The diocesan bishops now addressed to the episcopal college a proposal for accommodation. They were willing to admit ‘bishops at large’ to give advice in their synods; but not to vote, until regularly put in charge of dioceses. The college replied by pronouncing the elections of Millar, Rattray, and Dunbar null and void; Millar they suspended, the two latter they declared to be no bishops of the Scottish church, as being uncanonically consecrated, nor to be sustained in their functions until they renounced the ‘usages.’ On 22 June they consecrated John Gillan and Robert Ranken as additions to the episcopal college. Millar died on 9 Oct. 1727; Andrew Lumsden (d. June 1733) was elected his successor on 19 Oct., and consecrated at Edinburgh on 2 Nov. by Rattray, Cant, and Keith. Lumsden tried to mediate between parties; he declined on the day after his consecration to sign the canons of June, being unwilling to offend the college bishops by the assumption of metropolitan powers. At length an understanding was arrived at by conferences between Keith and Gillan. In December 1731 ‘articles of agreement’ were drawn up, the obnoxious ‘usages’ were to be forborne, the office of metropolitan was dropped, a primus was to be elected ‘for convocating and presiding only,’ David Freebairn was to be primus; to each bishop was assigned a diocese. On 22 May 1732 these articles were signed by all the bishops, Lumsden excepting from his signature the articles relating to the primus. James fied the agreement, but stipulated that the see of Edinburgh should not be filled without his consent. Under the new diocesan arrangement Rattray became bishop of Dunkeld.
In spite of the agreement, there were complaints of attempts by Rattray and Gillan to introduce the ‘usages.’ On Gillan's death (3 Jan. 1735) the clergy of Dumblane elected Robert White as his successor. The primate refused his mandate; nevertheless White was consecrated on 24 June 1735 at Carsebank, near Forfar, by Rattray, Dunbar, and Keith. The rupture culminated at an episcopal synod in Edinburgh, in July 1739, from which the primus and John Octerlonie, bishop of Brechin, withdrew, on the admission of Robert Lyon to act as proxy for Dunbar. Freebairn was accordingly superseded as primus by the election of Rattray. Freebairn, who had succeeded Lumsden as bishop of Edinburgh, died on 24 Dec. 1739. Complications arose; the Edinburgh clergy would not recognise Rattray as primus, and asked a mandate from the body of bishops. No mandate was given, for James declined to sanction any appointment to Edinburgh, nor was the see filled till 1776. In February 1743 the Edinburgh clergy applied to Rattray to take temporary charge of the diocese. He returned a favourable answer, but proposed to take the advice of an episcopal synod. For this purpose he went to Edinburgh, where he fell ill, and died on Ascension Day, 12 May 1743, in his sixtieth year. Memorial poems in Latin and English, by T. Drummond, D.D., and another by an unknown hand, were published at Edinburgh, 1743, 4to. Keith preached his funeral sermon and succeeded him as primus. He married Margaret, daughter of Thomas Galloway, second baron Dunkeld, and had two sons and three daughters. His eldest daughter, Margaret, married, in 1720, John Clerk, M.D., the ancestor of the family of Clerk-Rattray of Craighall.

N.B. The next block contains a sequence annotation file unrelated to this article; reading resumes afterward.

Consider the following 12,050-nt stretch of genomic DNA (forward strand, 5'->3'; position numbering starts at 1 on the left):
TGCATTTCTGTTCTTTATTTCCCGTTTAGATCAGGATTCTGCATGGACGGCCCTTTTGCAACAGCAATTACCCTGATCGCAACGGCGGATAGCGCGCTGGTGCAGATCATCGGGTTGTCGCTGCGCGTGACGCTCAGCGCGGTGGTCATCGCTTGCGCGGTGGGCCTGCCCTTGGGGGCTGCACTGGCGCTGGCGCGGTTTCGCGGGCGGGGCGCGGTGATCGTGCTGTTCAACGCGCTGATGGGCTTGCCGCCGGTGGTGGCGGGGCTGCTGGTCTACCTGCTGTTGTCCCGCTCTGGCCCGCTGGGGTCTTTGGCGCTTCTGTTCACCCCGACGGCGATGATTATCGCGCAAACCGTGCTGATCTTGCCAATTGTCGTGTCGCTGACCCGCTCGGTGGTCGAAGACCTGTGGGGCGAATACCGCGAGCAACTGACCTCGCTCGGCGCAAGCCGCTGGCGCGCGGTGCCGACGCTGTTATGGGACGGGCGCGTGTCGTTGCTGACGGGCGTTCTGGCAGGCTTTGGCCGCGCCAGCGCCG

An important part of Rattray's work was posthumous. The synod assembled at Edinburgh on 19 Aug. 1743, on occasion of the consecration of John Alexander as Rattray's successor. Sixteen canons were passed, and of these the first ten, with the preamble, had been drawn by Rattray. They defined the authority of the primus, revived the office of dean, and gave the bishops a veto on episcopal elections. These canons, which remained in force till 1811, were resisted by the Edinburgh clergy, who raised the claim of presbyters to a legislative voice in synods.
Posthumous also was Rattray's chief publication, ‘The Ancient Liturgy of the Church of Jerusalem,’ &c., 1744, 8vo. This work, undertaken at Lyon's instance, contains in Greek a restored text of the anaphora of the liturgy of St. James, with passages, in parallel columns, from those of St. Chrysostom, St. Basil, St. Mark, and the Clementine. Neale (Hist. Holy Eastern Church, 1850, i. 464 sq.) criticises Rattray's restorations. In an appendix is an English version, with insertions from the Scottish communion office and other sources, and modern rubrics; this is reprinted in Hall's ‘Fragmenta Liturgica’ (Bath, 1848, i. 151 sq.)
Among his other works were: ‘An Essay on the Nature of the Church,’ Edinburgh, 1728, and another posthumous publication, ‘Some Particular Instructions concerning the Christian Covenant … and an Essay on the Nature of Man,’ 1748.[Keith's Hist. Cat. (Russel), 1824, pp. 537 sq.; Lathbury's Hist. of the Nonjurors, 1845, p. 358; Grub's Eccl. Hist. of Scotland, 1860, iii. 388 sq. iv. 1 sq.; Anderson's Scottish Nation, 1872, iii. 734; information from Lieut.-gen. James Clerk-Rattray.]